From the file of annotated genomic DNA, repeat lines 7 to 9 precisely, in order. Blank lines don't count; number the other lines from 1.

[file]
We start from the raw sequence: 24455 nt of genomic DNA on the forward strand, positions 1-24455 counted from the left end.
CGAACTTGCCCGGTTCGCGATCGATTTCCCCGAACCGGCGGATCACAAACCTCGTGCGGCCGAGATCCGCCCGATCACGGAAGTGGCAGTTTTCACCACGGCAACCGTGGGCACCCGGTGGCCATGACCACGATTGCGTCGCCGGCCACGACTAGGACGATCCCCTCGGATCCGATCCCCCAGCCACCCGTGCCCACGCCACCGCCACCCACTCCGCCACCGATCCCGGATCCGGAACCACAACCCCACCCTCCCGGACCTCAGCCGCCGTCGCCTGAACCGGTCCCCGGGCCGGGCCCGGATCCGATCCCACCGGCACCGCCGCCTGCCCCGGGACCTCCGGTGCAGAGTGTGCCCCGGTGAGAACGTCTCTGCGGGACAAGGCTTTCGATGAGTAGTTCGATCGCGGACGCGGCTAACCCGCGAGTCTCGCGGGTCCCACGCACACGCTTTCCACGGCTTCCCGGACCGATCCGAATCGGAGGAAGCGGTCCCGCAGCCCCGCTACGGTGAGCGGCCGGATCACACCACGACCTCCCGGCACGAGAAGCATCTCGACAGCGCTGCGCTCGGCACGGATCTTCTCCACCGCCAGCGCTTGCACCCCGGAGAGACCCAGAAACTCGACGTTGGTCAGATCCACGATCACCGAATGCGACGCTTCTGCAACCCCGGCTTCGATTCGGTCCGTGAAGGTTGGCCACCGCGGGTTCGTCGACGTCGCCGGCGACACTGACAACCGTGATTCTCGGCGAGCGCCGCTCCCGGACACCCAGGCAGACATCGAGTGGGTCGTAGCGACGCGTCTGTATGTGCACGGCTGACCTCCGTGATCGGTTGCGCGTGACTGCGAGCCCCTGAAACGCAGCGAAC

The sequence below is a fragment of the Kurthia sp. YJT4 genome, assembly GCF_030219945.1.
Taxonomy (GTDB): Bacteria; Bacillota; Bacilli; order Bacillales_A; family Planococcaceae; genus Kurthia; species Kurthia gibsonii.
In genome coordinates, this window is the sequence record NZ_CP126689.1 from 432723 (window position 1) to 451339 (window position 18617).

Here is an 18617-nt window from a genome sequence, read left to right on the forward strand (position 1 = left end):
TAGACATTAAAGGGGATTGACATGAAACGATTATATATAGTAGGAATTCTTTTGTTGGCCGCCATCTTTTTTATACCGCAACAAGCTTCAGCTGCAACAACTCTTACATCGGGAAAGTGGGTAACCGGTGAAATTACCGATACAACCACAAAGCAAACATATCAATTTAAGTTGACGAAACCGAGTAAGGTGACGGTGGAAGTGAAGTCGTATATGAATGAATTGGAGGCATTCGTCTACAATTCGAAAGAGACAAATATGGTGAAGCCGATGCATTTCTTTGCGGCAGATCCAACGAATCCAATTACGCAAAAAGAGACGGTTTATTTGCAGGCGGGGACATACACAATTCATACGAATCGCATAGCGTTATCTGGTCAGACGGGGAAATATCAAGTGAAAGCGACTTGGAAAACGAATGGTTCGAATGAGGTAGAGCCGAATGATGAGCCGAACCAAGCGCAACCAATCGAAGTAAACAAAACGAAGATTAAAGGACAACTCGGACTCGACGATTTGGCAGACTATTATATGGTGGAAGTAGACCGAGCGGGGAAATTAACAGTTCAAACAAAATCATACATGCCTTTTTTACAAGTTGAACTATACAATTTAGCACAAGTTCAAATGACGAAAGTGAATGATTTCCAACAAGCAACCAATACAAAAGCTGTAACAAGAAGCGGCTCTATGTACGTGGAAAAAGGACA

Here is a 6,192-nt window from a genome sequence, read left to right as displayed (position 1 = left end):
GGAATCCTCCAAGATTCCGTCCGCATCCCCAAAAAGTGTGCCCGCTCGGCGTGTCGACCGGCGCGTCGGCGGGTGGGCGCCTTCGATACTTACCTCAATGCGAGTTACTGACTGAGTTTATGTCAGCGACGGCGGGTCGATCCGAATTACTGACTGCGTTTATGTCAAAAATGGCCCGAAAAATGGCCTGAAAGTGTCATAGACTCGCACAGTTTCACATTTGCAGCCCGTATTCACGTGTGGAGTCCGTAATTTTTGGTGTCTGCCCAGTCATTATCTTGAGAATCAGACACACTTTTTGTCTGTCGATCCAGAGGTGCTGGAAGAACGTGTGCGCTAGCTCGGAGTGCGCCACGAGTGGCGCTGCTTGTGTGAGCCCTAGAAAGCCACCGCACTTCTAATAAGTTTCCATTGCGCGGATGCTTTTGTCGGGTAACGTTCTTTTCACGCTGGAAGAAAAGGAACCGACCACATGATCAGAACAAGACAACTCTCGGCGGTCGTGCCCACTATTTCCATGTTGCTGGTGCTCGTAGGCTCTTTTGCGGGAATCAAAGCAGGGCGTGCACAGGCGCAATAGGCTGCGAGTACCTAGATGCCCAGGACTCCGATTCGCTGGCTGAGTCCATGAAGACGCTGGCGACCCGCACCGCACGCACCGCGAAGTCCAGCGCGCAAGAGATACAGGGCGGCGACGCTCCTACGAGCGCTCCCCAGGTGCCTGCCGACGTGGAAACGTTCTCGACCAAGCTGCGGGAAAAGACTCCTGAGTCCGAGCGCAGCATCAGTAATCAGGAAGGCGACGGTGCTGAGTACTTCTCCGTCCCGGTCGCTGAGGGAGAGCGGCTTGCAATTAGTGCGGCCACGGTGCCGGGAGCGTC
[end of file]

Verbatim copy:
TAGACATTAAAGGGGATTGACATGAAACGATTATATATAGTAGGAATTCTTTTGTTGGCCGCCATCTTTTTTATACCGCAACAAGCTTCAGCTGCAACAACTCTTACATCGGGAAAGTGGGTAACCGGTGAAATTACCGATACAACCACAAAGCAAACATATCAATTTAAGTTGACGAAACCGAGTAAGGTGACGGTGGAAGTGAAGTCGTATATGAATGAATTGGAGGCATTCGTCTACAATTCGAAAGAGACAAATATGGTGAAGCCGATGCATTTCTTTGCGGCAGATCCAACGAATCCAATTACGCAAAAAGAGACGGTTTATTTGCAGGCGGGGACATACACAATTCATACGAATCGCATAGCGTTATCTGGTCAGACGGGGAAATATCAAGTGAAAGCGACTTGGAAAACGAATGGTTCGAATGAGGTAGAGCCGAATGATGAGCCGAACCAAGCGCAACCAATCGAAGTAAACAAAACGAAGATTAAAGGACAACTCGGACTCGACGATTTGGCAGACTATTATATGGTGGAAGTAGACCGAGCGGGGAAATTAACAGTTCAAACAAAATCATACATGCCTTTTTTACAAGTTGAACTATACAATTTAGCACAAGTTCAAATGACGAAAGTGAATGATTTCCAACAAGCAACCAATACAAAAGCTGTAACAAGAAGCGGCTCTATGTACGTGGAAAAAGGACA

Here is a 6,192-nt window from a genome sequence, read left to right as displayed (position 1 = left end):
GGAATCCTCCAAGATTCCGTCCGCATCCCCAAAAAGTGTGCCCGCTCGGCGTGTCGACCGGCGCGTCGGCGGGTGGGCGCCTTCGATACTTACCTCAATGCGAGTTACTGACTGAGTTTATGTCAGCGACGGCGGGTCGATCCGAATTACTGACTGCGTTTATGTCAAAAATGGCCCGAAAAATGGCCTGAAAGTGTCATAGACTCGCACAGTTTCACATTTGCAGCCCGTATTCACGTGTGGAGTCCGTAATTTTTGGTGTCTGCCCAGTCATTATCTTGAGAATCAGACACACTTTTTGTCTGTCGATCCAGAGGTGCTGGAAGAACGTGTGCGCTAGCTCGGAGTGCGCCACGAGTGGCGCTGCTTGTGTGAGCCCTAGAAAGCCACCGCACTTCTAATAAGTTTCCATTGCGCGGATGCTTTTGTCGGGTAACGTTCTTTTCACGCTGGAAGAAAAGGAACCGACCACATGATCAGAACAAGACAACTCTCGGCGGTCGTGCCCACTATTTCCATGTTGCTGGTGCTCGTAGGCTCTTTTGCGGGAATCAAAGCAGGGCGTGCACAGGCGCAATAGGCTGCGAGTACCTAGATGCCCAGGACTCCGATTCGCTGGCTGAGTCCATGAAGACGCTGGCGACCCGCACCGCACGCACCGCGAAGTCCAGCGCGCAAGAGATACAGGGCGGCGACGCTCCTACGAGCGCTCCCCAGGTGCCTGCCGACGTGGAAACGTTCTCGACCAAGCTGCGGGAAAAGACTCCTGAGTCCGAGCGCAGCATCAGTAATCAGGAAGGCGACGGTGCTGAGTACTTCTCCGTCCCGGTCGCTGAGGGAGAGCGGCTTGCAATTAGTGCGGCCACGGTGCCGGGAGCGTC